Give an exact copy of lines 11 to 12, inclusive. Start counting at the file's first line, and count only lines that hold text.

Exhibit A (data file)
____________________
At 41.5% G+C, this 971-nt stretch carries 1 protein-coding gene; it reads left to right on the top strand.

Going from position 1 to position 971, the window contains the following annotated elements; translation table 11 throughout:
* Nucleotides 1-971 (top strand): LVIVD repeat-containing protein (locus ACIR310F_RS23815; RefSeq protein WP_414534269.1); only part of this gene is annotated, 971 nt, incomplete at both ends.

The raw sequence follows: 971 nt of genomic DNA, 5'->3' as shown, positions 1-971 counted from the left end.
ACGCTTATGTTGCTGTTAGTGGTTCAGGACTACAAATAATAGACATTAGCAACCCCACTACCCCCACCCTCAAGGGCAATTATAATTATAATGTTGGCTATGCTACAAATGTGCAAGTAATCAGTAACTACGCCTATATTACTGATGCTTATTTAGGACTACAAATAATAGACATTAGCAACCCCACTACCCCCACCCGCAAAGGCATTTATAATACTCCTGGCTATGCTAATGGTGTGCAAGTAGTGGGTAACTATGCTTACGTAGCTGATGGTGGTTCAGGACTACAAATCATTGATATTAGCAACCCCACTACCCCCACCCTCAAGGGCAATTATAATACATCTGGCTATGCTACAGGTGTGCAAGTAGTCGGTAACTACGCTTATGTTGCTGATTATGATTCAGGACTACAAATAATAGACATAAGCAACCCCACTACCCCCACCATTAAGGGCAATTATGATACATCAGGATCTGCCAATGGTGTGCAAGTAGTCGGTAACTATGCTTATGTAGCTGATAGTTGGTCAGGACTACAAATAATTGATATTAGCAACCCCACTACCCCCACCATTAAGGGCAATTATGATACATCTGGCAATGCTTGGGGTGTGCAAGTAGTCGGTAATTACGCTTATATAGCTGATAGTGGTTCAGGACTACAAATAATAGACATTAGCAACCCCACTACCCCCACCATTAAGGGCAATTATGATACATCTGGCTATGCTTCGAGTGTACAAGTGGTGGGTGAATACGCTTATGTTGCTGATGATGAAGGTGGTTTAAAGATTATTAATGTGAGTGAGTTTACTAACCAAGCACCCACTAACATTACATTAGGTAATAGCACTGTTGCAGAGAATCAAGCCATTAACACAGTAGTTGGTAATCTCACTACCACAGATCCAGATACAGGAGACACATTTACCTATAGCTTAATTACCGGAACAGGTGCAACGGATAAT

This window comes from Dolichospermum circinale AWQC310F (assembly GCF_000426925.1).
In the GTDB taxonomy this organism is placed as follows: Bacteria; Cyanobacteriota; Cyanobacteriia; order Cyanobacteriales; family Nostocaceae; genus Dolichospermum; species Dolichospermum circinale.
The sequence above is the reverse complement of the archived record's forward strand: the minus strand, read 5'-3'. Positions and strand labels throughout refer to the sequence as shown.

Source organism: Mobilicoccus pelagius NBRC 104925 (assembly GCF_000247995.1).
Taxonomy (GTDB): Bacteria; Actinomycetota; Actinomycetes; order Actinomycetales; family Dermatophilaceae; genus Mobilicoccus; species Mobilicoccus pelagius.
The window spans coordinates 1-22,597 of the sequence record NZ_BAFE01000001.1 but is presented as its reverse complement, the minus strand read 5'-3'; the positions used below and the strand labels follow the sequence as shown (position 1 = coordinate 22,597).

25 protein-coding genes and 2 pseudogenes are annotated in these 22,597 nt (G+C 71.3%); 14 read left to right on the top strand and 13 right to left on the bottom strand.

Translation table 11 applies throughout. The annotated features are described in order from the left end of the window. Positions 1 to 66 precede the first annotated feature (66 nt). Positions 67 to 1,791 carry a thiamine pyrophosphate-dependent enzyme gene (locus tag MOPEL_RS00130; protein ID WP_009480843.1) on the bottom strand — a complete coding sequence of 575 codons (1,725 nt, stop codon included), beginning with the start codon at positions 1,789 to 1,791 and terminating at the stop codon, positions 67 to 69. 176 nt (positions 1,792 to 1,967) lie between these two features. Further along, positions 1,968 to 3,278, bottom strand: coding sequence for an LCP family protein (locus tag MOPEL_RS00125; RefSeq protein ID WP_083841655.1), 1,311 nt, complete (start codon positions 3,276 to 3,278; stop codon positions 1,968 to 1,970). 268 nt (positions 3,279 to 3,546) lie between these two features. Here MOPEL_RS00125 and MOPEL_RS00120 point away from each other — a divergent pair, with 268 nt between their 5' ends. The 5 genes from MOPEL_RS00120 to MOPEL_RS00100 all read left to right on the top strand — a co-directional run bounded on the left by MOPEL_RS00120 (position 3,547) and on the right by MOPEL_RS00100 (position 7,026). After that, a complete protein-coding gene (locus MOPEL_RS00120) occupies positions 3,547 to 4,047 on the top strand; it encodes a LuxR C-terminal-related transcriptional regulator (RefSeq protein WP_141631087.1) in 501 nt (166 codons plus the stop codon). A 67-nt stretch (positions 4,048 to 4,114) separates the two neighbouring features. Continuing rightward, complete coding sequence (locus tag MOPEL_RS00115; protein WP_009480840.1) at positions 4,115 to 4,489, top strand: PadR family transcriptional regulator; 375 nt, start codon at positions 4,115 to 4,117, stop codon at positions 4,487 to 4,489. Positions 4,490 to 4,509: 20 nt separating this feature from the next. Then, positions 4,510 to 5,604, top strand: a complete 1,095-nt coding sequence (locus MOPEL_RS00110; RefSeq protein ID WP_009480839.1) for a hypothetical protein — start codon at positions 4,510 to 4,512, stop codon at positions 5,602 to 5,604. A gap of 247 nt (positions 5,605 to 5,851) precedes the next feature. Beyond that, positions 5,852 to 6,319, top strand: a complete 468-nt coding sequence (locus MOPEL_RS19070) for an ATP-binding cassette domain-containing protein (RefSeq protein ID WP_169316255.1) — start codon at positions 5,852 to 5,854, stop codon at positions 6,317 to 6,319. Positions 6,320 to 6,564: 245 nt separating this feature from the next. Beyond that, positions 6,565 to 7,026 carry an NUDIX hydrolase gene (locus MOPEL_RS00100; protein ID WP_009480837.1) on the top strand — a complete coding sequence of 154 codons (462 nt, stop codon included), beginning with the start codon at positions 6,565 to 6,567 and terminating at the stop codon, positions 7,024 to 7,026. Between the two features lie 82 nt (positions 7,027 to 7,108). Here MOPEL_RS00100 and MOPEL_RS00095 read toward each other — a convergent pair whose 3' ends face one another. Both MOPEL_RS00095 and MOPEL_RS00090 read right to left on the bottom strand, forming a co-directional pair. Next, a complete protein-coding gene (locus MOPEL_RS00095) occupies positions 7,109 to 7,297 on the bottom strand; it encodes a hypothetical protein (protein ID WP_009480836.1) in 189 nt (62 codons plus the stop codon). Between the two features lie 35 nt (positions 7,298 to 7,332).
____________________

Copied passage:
The window spans coordinates 1-22,597 of the sequence record NZ_BAFE01000001.1 but is presented as its reverse complement, the minus strand read 5'-3'; the positions used below and the strand labels follow the sequence as shown (position 1 = coordinate 22,597).

25 protein-coding genes and 2 pseudogenes are annotated in these 22,597 nt (G+C 71.3%); 14 read left to right on the top strand and 13 right to left on the bottom strand.